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    Re: How many ways to define a day?
    From: Frank Reed
    Date: 2021 Jun 22, 10:43 -0700

    Matus, almost a week ago, you wrote:
    "Thank you Frank, this was a super nice puzzle."

    Great. I'm glad you enjoyed it. Of course, I built it from your analysis of that earlier case, so really it's your invention. :) By the way, I apologize for my late reply to your message.

    You continued:
    "My answer is: Cape Canaveral, FL The resulting position lies between 28°10' N and 28°27' N, and between 80°30' W and 81°00' W. This rectangle contains Cape Canaveral the city (but not really the space centre), and that's the only interesting location in that region. My conclusion is that you entered "Cape Canaveral" into the search bar and the website gave you the city rather than the launch pad. "

    You're spot on! And yes, that's very close to what happened :). I decided first to move to Florida for "geographic variety" from the last case. Originally I considered using Disney World but then though Pad 39A/B at KSC might be more entertaining, more "resonant". As you suggest, the weather site wanted to give me a slightly different location, and at that point I decided it was more "nautical" since the location is close to Port Canaveral, which is a large cruise ship port.

    You added near the end:
    "By the way, I have to attribute the "lunar distance" idea to my girlfriend, who came up with it. She didn't even seem to need time to think when I told her I was struggling with the longitude; she suggested right away to look at the difference between the Moon and the Sun. Annoying. :)"

    That's great. Yes, there's a key concept here: the Moon's position doesn't repeat (this Wednesday won't match next Wednesday or a month from now either), and the Moon is different for every observer on Earth. If I start out at 28° N in Florida half an hour after sunset, the sky has a certain appearance. If I jump to the coast of China, near Taizhou, on that same date also half an hour after sunset, the sky will look almost exactly the same, really indistinguishable without careful measurement. The one big exception is the Moon. The evening sky is the same in every longitude, for a given latitude, except for the Moon.

    So that worked great! I really had no expectations going in how well you would be able to determine the position. I'm happy to see it analyzed. :) One uncertainty in this is that we have not assessed the astronomical calculations behind that weather website (wunderground.com). A few spot checks suggest that basic data on sunset, sunrise, twilight, etc. are done right, but at least one number (which doesn't impact your analysis) is quite poor: the fraction illumination of the Moon. I checked in a few times over a couple of days, and I believed t's calculated only once daily for 0h UT for the entire local calendar day. But most users of this weather website are in the US, and 0h is currently between 5:00pm and 8:00pm zone on the previous date time in the continental US. That means that the illumination of the Moon is between 0.25 and 1.25 days behind schedule. For the Moon, that's a lot, and it leads to a curious disconnect between the listed phases of the Moon, which are given correctly to the nearest date, and the calculated illumination of the Moon. Note that it's not necessary to calculate an exact value at every refresh of the website. If the percent-illumination of the Moon is known at 0h UT for every day of the month (which, of course, can be tabulated easily well in advance), then simple linear interpolation yields the value to the required precision at any specific UT, fast and efficient.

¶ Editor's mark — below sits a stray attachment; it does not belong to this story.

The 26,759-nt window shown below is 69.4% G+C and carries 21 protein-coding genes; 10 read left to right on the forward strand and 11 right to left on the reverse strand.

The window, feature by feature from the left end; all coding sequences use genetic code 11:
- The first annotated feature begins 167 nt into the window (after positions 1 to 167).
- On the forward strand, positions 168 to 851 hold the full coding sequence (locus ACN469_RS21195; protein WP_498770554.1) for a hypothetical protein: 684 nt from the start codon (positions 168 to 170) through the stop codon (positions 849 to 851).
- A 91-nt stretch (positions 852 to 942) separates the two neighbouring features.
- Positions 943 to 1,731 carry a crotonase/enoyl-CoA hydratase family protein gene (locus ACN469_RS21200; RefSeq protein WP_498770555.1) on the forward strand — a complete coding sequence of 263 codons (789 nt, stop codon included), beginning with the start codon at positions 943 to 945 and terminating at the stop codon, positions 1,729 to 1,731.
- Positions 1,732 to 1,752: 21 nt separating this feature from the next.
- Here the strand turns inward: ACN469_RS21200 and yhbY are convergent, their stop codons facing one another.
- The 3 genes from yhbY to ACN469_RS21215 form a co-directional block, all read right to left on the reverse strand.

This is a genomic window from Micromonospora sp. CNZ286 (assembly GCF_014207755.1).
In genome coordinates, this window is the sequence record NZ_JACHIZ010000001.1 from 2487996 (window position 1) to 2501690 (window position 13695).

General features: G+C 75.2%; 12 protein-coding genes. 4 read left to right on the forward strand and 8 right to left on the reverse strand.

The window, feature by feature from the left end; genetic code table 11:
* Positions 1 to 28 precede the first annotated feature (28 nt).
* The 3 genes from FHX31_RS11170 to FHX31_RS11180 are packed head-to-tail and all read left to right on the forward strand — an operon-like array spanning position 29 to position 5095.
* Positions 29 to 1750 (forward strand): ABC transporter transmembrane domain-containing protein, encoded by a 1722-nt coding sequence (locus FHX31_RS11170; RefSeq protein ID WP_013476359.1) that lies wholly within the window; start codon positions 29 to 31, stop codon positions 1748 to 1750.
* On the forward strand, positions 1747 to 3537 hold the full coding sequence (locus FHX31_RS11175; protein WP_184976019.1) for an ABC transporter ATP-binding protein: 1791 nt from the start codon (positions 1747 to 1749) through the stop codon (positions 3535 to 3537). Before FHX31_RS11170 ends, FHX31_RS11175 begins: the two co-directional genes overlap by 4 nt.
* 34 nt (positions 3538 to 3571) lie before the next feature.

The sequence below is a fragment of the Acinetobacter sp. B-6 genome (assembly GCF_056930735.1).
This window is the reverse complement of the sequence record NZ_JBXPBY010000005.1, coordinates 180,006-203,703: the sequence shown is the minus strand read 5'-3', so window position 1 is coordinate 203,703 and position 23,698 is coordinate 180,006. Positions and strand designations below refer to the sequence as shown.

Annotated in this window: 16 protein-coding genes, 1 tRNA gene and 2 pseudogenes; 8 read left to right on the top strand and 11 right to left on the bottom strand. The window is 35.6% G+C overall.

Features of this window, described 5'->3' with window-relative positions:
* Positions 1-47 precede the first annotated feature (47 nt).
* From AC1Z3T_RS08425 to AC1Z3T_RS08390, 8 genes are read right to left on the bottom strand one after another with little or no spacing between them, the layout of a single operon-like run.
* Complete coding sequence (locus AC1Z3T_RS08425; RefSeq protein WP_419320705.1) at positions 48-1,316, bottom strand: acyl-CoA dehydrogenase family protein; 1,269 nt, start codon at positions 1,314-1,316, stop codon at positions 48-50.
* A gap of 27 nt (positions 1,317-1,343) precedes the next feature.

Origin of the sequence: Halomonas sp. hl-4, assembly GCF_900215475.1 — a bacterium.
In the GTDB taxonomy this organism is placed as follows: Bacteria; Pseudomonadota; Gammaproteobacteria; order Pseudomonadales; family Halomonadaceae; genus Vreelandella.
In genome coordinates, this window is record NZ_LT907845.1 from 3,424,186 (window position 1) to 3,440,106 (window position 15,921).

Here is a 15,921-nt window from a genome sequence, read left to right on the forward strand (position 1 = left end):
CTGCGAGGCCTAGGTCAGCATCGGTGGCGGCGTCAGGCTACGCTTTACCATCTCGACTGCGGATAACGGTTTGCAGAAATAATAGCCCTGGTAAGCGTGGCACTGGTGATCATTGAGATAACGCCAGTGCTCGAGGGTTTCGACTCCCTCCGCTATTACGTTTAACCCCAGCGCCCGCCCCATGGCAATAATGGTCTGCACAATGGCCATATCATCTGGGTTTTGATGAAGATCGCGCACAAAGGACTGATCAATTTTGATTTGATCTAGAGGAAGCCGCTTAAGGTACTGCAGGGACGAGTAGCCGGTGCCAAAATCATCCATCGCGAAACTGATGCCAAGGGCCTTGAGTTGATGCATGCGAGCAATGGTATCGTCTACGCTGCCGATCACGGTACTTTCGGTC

While you're visiting that website, wunderground.com, take a look at their symbols for "First Qtr" and "Last Qtr". The former is drawn about 33% filled in, and the latter about 52% filled. I suspect that the artist tasked with this project was uncertain about the meaning of "quarter" phases of the Moon. And yeah, that is some screwy, annoying vintage terminology! The "quarter" phase moons are actually "half" full (quarter of a month, half illuminated).

    Frank Reed
    Clockwork Mapping / ReedNavigation.com
    Conanicut Island USA

       
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